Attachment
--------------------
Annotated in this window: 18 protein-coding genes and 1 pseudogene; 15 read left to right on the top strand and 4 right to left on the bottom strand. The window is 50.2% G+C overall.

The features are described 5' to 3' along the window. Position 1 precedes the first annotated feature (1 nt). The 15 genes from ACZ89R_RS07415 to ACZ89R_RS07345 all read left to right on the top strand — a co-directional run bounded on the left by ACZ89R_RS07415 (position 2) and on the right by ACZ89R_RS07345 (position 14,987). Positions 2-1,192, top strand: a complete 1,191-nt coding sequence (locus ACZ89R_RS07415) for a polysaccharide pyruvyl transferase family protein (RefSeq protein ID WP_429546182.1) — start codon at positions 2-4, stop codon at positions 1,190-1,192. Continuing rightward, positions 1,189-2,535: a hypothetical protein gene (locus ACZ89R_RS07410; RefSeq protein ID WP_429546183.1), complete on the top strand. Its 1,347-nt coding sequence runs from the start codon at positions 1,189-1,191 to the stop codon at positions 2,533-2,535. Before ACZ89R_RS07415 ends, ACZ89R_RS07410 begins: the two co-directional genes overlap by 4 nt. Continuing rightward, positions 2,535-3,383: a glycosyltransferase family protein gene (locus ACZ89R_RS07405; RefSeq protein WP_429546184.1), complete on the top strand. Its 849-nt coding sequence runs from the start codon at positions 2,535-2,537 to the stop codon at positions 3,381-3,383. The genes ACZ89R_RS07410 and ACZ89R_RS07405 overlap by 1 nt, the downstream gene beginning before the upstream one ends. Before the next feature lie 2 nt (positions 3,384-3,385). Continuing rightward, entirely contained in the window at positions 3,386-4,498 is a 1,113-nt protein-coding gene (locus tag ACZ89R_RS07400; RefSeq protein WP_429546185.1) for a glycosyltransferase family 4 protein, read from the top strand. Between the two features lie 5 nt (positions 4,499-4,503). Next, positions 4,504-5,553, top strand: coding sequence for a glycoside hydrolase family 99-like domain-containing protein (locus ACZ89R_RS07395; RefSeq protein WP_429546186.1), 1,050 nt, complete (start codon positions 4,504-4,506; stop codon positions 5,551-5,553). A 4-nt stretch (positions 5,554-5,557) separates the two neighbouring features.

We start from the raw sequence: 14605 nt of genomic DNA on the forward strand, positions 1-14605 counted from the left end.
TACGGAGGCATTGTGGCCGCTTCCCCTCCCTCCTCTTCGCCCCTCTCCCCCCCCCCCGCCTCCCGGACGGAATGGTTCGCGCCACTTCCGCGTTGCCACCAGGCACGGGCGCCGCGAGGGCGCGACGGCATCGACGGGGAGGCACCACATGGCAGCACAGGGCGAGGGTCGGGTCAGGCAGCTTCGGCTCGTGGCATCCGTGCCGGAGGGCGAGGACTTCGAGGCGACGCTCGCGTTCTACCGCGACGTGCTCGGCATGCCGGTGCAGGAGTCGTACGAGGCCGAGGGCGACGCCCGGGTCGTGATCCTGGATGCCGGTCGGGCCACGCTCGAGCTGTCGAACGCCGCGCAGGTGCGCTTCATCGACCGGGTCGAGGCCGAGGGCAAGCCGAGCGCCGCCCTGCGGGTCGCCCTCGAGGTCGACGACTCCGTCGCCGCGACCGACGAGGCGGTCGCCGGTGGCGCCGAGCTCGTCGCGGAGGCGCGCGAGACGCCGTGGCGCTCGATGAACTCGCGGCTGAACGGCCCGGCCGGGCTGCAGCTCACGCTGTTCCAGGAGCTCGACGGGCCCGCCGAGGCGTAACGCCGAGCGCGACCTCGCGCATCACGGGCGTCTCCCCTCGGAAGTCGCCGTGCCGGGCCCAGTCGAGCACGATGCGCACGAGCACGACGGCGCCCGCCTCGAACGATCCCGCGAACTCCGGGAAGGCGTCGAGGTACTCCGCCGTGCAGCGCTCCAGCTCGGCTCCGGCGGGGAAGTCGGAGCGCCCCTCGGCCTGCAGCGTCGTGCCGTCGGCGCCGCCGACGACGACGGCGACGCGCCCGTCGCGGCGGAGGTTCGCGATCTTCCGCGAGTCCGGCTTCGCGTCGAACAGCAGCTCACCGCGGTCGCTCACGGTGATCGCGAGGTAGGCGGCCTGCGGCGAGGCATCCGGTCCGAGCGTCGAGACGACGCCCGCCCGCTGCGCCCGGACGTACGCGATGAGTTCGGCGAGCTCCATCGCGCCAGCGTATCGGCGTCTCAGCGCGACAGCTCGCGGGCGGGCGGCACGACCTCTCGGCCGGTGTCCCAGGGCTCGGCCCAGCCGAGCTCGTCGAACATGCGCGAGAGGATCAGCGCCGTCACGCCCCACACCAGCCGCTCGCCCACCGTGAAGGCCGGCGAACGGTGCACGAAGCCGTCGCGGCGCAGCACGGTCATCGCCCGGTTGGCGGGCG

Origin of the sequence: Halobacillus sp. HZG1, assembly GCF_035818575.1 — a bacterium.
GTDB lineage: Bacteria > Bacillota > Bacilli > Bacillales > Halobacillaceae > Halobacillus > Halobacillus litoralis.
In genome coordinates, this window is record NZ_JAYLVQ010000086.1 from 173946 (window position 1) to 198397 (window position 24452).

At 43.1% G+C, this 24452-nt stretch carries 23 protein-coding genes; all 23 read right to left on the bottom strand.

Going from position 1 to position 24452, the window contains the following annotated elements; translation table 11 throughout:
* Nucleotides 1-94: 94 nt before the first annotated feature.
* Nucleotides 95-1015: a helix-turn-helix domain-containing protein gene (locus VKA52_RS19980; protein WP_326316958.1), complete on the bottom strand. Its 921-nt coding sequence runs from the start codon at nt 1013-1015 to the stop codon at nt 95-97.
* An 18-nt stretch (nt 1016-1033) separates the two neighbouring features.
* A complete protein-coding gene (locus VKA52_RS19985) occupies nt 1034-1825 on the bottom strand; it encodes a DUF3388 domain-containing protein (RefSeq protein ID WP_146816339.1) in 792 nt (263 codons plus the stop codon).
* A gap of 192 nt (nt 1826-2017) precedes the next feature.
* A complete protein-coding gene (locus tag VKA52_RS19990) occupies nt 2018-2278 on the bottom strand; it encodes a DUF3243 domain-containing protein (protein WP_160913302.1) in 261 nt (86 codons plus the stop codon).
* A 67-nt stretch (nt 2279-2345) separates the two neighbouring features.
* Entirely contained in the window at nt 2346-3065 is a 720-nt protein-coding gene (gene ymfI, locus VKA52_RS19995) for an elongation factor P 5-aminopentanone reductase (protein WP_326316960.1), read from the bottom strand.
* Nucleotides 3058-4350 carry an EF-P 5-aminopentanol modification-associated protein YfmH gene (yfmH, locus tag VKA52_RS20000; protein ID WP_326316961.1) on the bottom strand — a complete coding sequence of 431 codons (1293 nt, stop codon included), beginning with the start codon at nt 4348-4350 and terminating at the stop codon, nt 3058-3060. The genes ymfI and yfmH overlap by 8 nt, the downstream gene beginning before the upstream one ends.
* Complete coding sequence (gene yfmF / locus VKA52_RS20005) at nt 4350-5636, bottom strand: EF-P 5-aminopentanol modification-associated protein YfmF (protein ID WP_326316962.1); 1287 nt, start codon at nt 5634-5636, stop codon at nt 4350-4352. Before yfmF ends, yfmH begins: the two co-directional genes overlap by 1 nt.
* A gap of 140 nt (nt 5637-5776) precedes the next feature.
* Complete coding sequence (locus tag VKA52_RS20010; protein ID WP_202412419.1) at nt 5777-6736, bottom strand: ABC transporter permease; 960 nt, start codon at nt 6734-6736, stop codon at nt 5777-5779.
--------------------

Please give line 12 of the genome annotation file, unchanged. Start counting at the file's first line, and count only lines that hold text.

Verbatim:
* An 18-nt stretch (nt 1016-1033) separates the two neighbouring features.